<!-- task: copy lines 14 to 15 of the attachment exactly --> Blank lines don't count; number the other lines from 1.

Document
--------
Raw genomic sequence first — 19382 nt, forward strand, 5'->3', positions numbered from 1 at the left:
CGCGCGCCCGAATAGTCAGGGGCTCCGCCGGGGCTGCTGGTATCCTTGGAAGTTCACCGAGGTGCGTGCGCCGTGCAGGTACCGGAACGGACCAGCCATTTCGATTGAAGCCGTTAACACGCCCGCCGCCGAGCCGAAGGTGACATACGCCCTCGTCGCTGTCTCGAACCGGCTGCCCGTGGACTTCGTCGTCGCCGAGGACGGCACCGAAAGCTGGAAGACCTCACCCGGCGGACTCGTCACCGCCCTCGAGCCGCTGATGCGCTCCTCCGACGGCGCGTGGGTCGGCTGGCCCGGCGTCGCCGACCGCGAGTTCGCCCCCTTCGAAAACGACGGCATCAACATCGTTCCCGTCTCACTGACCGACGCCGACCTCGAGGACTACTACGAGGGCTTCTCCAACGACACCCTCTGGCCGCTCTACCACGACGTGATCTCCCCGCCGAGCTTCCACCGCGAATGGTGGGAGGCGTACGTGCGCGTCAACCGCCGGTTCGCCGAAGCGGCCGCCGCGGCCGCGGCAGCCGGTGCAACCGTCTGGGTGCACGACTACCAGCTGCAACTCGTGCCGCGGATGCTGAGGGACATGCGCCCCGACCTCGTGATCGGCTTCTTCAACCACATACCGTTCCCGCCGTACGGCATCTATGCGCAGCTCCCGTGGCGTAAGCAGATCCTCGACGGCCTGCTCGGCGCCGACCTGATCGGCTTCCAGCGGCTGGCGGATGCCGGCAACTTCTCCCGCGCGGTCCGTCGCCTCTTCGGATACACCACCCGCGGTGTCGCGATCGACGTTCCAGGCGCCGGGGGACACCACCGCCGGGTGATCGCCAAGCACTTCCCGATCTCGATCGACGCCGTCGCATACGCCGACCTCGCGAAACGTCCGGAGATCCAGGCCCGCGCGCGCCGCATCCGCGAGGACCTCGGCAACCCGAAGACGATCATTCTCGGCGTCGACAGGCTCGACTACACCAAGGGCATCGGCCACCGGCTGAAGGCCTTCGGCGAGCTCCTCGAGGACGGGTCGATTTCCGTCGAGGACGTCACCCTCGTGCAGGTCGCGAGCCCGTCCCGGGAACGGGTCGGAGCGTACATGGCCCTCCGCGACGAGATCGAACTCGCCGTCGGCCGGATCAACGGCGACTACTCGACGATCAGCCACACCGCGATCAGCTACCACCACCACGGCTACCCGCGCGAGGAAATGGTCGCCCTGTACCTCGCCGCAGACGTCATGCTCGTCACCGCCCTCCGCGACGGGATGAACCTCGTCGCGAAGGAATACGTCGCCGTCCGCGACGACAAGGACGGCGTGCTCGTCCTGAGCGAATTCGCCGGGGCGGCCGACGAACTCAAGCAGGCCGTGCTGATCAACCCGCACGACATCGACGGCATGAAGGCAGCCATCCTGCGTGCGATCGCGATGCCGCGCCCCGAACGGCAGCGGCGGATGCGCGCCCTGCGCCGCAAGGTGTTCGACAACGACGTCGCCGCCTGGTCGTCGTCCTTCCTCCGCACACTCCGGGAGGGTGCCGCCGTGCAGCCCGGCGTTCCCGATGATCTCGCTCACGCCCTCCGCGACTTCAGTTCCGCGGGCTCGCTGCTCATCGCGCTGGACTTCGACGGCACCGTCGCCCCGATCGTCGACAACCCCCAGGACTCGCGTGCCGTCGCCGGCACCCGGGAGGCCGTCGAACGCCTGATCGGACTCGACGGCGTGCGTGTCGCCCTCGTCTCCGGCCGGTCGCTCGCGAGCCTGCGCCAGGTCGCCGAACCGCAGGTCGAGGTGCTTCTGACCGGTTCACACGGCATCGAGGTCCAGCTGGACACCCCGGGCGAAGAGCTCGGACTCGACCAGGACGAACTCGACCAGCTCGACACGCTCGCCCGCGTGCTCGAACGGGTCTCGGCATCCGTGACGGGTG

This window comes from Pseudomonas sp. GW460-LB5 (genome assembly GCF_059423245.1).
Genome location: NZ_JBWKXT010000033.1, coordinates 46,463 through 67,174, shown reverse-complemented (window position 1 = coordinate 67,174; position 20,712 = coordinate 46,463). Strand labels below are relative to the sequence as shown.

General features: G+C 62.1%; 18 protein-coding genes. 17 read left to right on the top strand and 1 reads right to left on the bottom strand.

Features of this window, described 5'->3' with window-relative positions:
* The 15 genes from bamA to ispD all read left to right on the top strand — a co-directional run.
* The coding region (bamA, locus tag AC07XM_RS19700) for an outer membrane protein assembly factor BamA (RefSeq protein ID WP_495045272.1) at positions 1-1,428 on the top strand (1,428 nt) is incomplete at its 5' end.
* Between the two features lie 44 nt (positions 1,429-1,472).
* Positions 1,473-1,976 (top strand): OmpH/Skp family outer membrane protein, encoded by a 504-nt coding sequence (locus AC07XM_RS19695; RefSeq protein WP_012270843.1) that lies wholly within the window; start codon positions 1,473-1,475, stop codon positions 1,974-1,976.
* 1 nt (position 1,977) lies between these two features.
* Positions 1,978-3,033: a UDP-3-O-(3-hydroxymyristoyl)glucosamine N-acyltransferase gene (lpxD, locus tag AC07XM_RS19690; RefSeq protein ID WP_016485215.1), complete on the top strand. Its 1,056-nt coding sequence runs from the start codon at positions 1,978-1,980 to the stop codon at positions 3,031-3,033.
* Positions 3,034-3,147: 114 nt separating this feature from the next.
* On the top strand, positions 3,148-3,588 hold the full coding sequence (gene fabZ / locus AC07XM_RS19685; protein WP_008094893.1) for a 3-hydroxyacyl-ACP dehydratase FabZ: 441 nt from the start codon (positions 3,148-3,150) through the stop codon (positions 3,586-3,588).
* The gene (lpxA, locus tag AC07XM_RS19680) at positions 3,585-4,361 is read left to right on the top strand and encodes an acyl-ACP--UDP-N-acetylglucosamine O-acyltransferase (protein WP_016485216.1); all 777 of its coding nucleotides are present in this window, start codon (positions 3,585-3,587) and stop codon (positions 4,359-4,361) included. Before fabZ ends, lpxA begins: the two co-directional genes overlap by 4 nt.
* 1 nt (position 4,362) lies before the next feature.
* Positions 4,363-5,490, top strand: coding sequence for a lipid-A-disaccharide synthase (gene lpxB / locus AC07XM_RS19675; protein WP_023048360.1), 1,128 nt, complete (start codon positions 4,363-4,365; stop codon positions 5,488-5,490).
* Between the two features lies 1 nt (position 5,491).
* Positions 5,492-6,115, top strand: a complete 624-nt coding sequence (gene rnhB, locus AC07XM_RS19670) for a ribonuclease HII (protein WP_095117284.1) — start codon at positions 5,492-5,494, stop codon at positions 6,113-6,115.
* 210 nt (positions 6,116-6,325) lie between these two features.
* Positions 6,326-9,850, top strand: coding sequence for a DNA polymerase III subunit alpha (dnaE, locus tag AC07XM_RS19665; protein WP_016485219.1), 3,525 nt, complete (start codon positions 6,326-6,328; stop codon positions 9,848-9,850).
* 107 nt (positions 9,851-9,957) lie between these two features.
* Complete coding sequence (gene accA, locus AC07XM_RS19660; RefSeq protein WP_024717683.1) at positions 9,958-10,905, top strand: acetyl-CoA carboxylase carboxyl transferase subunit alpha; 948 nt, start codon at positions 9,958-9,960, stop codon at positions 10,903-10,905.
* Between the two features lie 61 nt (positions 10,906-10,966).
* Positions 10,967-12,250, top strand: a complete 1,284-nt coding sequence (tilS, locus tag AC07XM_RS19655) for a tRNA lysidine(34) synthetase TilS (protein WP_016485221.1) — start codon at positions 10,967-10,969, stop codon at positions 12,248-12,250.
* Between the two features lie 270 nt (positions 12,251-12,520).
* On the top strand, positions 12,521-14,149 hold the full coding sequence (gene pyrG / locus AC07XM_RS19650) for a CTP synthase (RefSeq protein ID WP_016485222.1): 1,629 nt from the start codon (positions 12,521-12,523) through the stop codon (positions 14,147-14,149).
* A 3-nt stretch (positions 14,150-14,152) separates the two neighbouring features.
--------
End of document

* On the top strand, positions 3,148-3,588 hold the full coding sequence (gene fabZ / locus AC07XM_RS19685; protein WP_008094893.1) for a 3-hydroxyacyl-ACP dehydratase FabZ: 441 nt from the start codon (positions 3,148-3,150) through the stop codon (positions 3,586-3,588).
* The gene (lpxA, locus tag AC07XM_RS19680) at positions 3,585-4,361 is read left to right on the top strand and encodes an acyl-ACP--UDP-N-acetylglucosamine O-acyltransferase (protein WP_016485216.1); all 777 of its coding nucleotides are present in this window, start codon (positions 3,585-3,587) and stop codon (positions 4,359-4,361) included. Before fabZ ends, lpxA begins: the two co-directional genes overlap by 4 nt.